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Just a temperature setting from 100 to 250. Put in a chunk of wood into the firebox and turn it on. See and smell the smoke. Come back when it’s done…foolproof. Capable of coldsmoking (fish) if you buy a thermal plate. Use that a lox. Stainless should hold up to the salt air. Good luck. You can also buy a cover.
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Thanks!

Go with CookShack, USA made, as opposed to the copy made in China.

I have a Meadow Creek box smoker I like very much. Built well enough to last a couple of lifetimes.

You need to get out more. Plenty of serious people use them. And quality manufacturers like Traeger do not include glue in the pellets, they are typically 100% wood. They are extruded under high pressure, which cause the natural lignin in the wood to “glue” the wood particles together.

+1 on natural lignin. No binders. No additives in the premium brands.

Lumberjack pellets are the best. 100% wood. No oils etc. Traeger notorious for adding oils to an alder wood base in their fruitwood-labeled pellets.

We use the BGE as both a grill and a “smoker.” I like it better than the Weber Kettle (which I also own and almost never use) because I can really get the heat up when cooking pizzas, etc. Getting the BGE to the right temp takes some time and experience, but I held my BGE at 250 degrees all night for a brisket without making any adjustments. All that said, if you really want a true smoker, the BGE is probably not what you want.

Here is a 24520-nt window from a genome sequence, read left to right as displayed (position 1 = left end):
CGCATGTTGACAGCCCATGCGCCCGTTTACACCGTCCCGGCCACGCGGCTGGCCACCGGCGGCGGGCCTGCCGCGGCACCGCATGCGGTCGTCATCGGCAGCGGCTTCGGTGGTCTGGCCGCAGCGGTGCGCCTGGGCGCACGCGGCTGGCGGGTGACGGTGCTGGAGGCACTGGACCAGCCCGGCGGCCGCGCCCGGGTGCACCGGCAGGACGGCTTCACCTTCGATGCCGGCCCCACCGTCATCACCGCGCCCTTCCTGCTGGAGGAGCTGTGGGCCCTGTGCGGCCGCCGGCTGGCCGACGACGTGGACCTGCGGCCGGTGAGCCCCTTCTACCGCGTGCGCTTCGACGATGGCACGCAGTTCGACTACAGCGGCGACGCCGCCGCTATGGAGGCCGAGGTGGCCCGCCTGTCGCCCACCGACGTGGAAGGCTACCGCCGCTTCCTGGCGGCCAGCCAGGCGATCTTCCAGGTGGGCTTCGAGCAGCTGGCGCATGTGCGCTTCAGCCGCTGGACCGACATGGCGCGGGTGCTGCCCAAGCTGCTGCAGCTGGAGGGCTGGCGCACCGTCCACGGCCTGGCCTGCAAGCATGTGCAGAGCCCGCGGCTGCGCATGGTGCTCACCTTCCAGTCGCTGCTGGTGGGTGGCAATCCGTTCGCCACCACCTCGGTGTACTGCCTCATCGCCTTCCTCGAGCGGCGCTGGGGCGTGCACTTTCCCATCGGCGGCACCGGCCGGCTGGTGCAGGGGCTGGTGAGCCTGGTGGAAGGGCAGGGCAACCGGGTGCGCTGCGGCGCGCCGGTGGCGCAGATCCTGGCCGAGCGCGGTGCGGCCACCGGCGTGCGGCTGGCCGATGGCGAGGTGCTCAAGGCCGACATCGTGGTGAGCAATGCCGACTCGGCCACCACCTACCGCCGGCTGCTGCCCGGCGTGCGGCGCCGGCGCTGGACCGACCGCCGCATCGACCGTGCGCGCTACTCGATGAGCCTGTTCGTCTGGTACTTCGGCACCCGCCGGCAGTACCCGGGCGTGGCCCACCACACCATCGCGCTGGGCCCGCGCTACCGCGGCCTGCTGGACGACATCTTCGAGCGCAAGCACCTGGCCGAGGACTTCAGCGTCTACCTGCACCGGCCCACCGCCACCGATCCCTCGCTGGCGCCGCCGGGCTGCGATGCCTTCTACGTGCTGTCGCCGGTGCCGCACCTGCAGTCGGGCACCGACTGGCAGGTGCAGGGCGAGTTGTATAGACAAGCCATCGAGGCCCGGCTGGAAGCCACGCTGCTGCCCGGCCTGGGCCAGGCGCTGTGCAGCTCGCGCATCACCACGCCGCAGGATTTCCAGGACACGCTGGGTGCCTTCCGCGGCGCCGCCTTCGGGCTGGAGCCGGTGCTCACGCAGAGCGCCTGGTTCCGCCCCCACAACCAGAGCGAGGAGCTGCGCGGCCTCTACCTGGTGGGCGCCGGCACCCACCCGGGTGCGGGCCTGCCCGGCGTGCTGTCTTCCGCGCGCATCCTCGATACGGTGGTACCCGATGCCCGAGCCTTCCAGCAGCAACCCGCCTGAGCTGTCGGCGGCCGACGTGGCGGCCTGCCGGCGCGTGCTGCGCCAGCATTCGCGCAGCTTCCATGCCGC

So keeping with the small inexpensive electric smokers think I’m down to the SmokinTex 1100 and the Smokin-it #1. Look pretty similar in construction, slight nod to Smokin-it on warranty and price.

There are grill aspects I like, especially the ability to get it really hot, but I feel like across the board, I got better results with a weber electric water bath smoker that a co-worker gave away to me while moving. Thing was impossible to keep hot, which is precisely WHY I got good results. That said plenty of people get fantastic results smoking on the BGE so I’ll chalk it mostly up to user error.

Made in China. Copies of CookShack. I cannot emphasize this any stronger: https://amazingribs.com/smoker/smokin-tex-residential-bbq-smoker-model-1400-review

My CookShack is ~15 years old by now, and works like a charm. Buy the real deal.

I’m sorry to hear this is your experience with a BGE. I’ve had mine for around 12 years now and grilled and smoked everything you can imagine, including Texas brisket, arguably one of the most difficult cues to manage. I find the BGE extremely forgiving - my experience has been it’s difficult to overcook something and the meat is always juicy and tender. If you don’t already have one, I’d suggest getting a remote temp monitor which will help you to check temps more precisely. Lots of great videos out there on techniques as well.